We’ve seen the vinyl record persist through this age of digital listening, but what about the humble cassette tape? In Issue Five of Kill Your Darlings (out next week), Mark Hewitt investigates the quiet resurgence of cassette tapes.
‘If you guys want to listen to anything, just let me know,’ says Patrick O’Brien from behind the counter of his record store, Sunshine and Grease, in Melbourne’s inner north. His solemn glance is aimed at me and another guy perusing the vinyl racks. We’re wedged between shelves full of records, CDs, books and DVDs – mostly avant-garde stuff: everything from Jandek to Blank Realm, William S. Burroughs to Dylan Martorell. In this tiny, dark room, we’re being careful not to move around too hastily for fear of knocking something with our backpacks. Next to a crush of three-inch CD-Rs on O’Brien’s desk is a selection of cassette tapes, overflowing from their display box. Over by the window, there’s also a long line of cassettes: some of their cases sport elaborate designs; others have been haphazardly labelled in black marker; and some don’t have any clear identification at all.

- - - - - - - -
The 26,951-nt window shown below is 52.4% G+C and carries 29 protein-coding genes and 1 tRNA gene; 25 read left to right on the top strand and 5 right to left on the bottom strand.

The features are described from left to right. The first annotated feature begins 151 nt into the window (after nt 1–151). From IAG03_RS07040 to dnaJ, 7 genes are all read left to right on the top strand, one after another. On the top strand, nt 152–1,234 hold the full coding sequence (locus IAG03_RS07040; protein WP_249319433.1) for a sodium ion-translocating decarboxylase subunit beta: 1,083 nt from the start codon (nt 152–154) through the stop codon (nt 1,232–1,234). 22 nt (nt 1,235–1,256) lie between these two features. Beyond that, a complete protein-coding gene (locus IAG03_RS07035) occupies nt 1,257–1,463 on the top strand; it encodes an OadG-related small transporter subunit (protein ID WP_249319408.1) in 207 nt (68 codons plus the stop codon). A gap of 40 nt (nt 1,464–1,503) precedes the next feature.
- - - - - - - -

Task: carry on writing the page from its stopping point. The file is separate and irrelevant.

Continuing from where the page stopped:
I have an urge to pull out one of these mysterious titles and ask O’Brien to play it for me, but it’s hard to know where to start – of the 30-odd tapes in the selection, I’ve heard of maybe two or three of the artists. And when I begin reading some of the covers, it becomes clear that these are neither relics from the 1980s (the kind found gathering dust and selling for a dollar in an op shop) nor homemade mix tapes unearthed from some bygone adolescence. Most of them have been released in the last couple of years.
Thanks to a slew of artists and labels who have embraced the cassette as a valid medium for new music, what would have occupied the tiniest portion of the front counter 18 months ago is now a more prominent feature at independent music retailers.